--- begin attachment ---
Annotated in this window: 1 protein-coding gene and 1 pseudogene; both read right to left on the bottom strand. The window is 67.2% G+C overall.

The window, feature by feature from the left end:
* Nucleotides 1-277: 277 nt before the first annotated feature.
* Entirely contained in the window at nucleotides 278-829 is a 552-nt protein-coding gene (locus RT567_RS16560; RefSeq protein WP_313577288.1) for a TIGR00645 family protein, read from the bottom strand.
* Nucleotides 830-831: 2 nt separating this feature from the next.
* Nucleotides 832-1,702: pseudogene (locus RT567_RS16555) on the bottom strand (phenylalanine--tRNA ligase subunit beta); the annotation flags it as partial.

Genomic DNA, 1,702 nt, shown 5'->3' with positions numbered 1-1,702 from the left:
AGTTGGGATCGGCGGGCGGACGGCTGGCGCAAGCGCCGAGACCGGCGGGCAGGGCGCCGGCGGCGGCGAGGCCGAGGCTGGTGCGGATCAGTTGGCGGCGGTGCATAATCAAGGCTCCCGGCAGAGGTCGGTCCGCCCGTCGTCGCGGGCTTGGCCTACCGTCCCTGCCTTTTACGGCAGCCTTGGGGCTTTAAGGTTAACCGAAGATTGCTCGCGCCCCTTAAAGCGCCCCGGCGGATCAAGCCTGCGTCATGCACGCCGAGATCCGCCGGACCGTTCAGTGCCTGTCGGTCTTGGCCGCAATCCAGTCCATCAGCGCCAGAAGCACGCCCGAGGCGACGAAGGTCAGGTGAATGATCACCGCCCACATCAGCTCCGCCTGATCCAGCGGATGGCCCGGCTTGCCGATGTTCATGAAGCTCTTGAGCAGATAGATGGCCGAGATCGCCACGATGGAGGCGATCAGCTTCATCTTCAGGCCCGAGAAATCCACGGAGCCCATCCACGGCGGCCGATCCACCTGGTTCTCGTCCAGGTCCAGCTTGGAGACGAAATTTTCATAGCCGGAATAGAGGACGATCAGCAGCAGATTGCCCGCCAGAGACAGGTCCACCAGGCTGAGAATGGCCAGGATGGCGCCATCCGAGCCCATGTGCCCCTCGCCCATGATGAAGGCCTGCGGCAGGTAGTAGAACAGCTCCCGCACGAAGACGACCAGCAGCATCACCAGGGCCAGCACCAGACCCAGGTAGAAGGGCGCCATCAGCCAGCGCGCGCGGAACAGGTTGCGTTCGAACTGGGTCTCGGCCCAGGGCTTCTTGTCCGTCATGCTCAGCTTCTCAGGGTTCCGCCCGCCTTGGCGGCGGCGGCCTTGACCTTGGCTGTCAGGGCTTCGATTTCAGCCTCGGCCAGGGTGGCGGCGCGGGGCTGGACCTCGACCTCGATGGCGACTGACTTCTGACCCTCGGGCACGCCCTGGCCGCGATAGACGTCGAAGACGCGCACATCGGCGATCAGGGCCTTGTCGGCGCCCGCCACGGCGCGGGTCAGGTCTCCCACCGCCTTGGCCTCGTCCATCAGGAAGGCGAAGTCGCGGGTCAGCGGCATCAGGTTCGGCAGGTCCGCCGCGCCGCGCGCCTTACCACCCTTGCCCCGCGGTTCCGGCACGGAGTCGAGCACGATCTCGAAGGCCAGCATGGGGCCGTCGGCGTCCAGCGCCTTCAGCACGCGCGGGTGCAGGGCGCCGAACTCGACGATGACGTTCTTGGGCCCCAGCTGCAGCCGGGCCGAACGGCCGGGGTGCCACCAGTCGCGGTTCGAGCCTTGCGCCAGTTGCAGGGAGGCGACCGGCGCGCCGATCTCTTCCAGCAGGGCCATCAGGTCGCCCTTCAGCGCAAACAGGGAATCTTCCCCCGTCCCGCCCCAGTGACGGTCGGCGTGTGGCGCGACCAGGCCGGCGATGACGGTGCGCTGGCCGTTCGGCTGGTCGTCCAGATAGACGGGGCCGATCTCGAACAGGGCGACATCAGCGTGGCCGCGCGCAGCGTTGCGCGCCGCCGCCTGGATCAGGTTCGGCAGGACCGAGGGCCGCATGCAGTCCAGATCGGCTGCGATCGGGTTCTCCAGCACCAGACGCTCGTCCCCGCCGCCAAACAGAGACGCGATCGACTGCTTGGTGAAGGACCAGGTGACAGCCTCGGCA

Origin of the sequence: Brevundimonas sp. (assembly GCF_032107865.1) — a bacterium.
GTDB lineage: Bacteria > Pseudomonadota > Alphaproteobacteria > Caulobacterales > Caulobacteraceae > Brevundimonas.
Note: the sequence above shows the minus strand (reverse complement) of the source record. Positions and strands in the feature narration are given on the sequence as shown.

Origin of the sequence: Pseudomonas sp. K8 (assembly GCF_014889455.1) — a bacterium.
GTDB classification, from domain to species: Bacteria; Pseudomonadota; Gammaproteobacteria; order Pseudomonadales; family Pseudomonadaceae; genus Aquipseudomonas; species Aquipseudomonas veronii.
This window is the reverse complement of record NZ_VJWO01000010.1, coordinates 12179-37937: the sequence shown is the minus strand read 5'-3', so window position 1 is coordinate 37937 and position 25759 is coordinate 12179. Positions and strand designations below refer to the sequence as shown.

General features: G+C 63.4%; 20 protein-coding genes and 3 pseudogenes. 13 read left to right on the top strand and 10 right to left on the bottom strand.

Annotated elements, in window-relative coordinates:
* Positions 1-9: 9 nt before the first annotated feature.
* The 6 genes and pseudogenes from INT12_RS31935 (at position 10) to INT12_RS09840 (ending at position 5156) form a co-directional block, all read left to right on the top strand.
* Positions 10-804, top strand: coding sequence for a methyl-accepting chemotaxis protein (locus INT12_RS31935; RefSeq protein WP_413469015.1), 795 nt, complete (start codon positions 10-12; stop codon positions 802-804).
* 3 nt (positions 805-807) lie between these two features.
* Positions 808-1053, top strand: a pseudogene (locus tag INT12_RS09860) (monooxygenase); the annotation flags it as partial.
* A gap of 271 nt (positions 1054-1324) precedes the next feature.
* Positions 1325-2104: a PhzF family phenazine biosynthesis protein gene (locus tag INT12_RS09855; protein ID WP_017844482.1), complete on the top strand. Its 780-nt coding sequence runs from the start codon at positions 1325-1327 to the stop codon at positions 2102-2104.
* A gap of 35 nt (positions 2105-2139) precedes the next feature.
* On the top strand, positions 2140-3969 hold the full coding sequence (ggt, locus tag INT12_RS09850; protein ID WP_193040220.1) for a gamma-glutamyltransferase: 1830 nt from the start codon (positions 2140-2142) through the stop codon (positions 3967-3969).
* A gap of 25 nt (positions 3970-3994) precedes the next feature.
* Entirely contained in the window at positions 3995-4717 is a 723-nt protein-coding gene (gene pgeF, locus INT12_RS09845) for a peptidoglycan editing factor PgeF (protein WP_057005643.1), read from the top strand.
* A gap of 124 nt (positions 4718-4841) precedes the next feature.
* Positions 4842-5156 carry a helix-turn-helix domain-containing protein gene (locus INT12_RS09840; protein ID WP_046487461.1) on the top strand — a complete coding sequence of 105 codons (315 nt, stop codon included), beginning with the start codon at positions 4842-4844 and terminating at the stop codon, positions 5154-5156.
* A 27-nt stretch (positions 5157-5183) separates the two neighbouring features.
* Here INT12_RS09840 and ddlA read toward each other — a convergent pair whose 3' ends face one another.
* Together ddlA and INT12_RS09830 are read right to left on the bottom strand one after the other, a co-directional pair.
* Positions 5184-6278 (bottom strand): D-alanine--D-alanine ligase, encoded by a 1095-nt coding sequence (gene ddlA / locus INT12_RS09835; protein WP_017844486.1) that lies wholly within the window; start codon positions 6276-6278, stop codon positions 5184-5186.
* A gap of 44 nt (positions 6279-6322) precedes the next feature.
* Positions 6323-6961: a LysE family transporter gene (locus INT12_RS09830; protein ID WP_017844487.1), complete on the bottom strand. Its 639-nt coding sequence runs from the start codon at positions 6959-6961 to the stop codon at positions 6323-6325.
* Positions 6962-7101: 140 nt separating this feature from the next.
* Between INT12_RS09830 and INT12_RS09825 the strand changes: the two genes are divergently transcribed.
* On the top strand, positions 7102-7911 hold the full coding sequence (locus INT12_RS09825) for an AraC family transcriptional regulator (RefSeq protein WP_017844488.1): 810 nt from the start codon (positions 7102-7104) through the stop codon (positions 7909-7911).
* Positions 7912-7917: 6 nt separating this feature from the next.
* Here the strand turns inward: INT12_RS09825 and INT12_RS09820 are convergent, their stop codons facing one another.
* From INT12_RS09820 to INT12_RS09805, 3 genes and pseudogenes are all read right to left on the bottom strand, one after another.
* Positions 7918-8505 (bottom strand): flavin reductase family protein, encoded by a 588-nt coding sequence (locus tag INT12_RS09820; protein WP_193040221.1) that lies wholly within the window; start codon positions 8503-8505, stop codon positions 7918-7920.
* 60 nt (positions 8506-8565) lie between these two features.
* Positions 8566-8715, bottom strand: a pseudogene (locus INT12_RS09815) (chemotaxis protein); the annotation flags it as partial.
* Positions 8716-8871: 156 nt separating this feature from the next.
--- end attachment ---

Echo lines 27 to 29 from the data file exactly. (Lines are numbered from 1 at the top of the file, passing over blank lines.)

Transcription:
* Entirely contained in the window at positions 3995-4717 is a 723-nt protein-coding gene (gene pgeF, locus INT12_RS09845) for a peptidoglycan editing factor PgeF (protein WP_057005643.1), read from the top strand.
* A gap of 124 nt (positions 4718-4841) precedes the next feature.
* Positions 4842-5156 carry a helix-turn-helix domain-containing protein gene (locus INT12_RS09840; protein ID WP_046487461.1) on the top strand — a complete coding sequence of 105 codons (315 nt, stop codon included), beginning with the start codon at positions 4842-4844 and terminating at the stop codon, positions 5154-5156.